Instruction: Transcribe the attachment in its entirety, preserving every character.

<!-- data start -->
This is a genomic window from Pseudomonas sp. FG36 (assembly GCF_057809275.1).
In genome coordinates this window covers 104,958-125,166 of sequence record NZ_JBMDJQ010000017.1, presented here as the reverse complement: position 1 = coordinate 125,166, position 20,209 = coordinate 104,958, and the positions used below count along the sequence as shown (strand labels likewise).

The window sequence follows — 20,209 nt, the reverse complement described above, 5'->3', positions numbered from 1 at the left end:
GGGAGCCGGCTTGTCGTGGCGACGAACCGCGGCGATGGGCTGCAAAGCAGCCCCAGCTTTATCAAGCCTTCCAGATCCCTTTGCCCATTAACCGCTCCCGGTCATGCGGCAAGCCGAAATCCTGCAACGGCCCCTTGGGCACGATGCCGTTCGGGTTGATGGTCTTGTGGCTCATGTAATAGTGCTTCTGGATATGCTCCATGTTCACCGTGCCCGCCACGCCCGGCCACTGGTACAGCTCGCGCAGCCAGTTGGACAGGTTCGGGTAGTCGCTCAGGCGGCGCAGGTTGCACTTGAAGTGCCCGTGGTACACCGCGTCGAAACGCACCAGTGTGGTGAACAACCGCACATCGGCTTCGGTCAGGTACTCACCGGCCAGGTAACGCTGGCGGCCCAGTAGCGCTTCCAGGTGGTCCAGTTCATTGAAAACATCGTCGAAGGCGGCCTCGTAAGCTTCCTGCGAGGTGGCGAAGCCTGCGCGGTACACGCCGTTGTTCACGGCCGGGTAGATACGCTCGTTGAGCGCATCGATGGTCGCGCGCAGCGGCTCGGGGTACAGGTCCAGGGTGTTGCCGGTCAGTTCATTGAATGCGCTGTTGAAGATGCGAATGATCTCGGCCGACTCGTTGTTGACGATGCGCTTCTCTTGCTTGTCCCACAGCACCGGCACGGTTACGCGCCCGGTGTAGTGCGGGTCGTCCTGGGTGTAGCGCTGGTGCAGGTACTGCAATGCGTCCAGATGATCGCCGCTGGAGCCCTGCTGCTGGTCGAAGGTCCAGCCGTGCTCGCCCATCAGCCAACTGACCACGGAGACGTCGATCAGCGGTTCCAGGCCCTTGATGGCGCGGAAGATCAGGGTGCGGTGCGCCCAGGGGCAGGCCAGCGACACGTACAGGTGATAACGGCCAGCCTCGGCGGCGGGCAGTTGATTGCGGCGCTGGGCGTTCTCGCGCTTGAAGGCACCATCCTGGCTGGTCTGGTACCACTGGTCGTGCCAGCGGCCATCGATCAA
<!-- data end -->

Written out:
This is a genomic window from Pseudomonas sp. FG36 (assembly GCF_057809275.1).
In genome coordinates this window covers 104,958-125,166 of sequence record NZ_JBMDJQ010000017.1, presented here as the reverse complement: position 1 = coordinate 125,166, position 20,209 = coordinate 104,958, and the positions used below count along the sequence as shown (strand labels likewise).

The window sequence follows — 20,209 nt, the reverse complement described above, 5'->3', positions numbered from 1 at the left end:
GGGAGCCGGCTTGTCGTGGCGACGAACCGCGGCGATGGGCTGCAAAGCAGCCCCAGCTTTATCAAGCCTTCCAGATCCCTTTGCCCATTAACCGCTCCCGGTCATGCGGCAAGCCGAAATCCTGCAACGGCCCCTTGGGCACGATGCCGTTCGGGTTGATGGTCTTGTGGCTCATGTAATAGTGCTTCTGGATATGCTCCATGTTCACCGTGCCCGCCACGCCCGGCCACTGGTACAGCTCGCGCAGCCAGTTGGACAGGTTCGGGTAGTCGCTCAGGCGGCGCAGGTTGCACTTGAAGTGCCCGTGGTACACCGCGTCGAAACGCACCAGTGTGGTGAACAACCGCACATCGGCTTCGGTCAGGTACTCACCGGCCAGGTAACGCTGGCGGCCCAGTAGCGCTTCCAGGTGGTCCAGTTCATTGAAAACATCGTCGAAGGCGGCCTCGTAAGCTTCCTGCGAGGTGGCGAAGCCTGCGCGGTACACGCCGTTGTTCACGGCCGGGTAGATACGCTCGTTGAGCGCATCGATGGTCGCGCGCAGCGGCTCGGGGTACAGGTCCAGGGTGTTGCCGGTCAGTTCATTGAATGCGCTGTTGAAGATGCGAATGATCTCGGCCGACTCGTTGTTGACGATGCGCTTCTCTTGCTTGTCCCACAGCACCGGCACGGTTACGCGCCCGGTGTAGTGCGGGTCGTCCTGGGTGTAGCGCTGGTGCAGGTACTGCAATGCGTCCAGATGATCGCCGCTGGAGCCCTGCTGCTGGTCGAAGGTCCAGCCGTGCTCGCCCATCAGCCAACTGACCACGGAGACGTCGATCAGCGGTTCCAGGCCCTTGATGGCGCGGAAGATCAGGGTGCGGTGCGCCCAGGGGCAGGCCAGCGACACGTACAGGTGATAACGGCCAGCCTCGGCGGCGGGCAGTTGATTGCGGCGCTGGGCGTTCTCGCGCTTGAAGGCACCATCCTGGCTGGTCTGGTACCACTGGTCGTGCCAGCGGCCATCGATCAA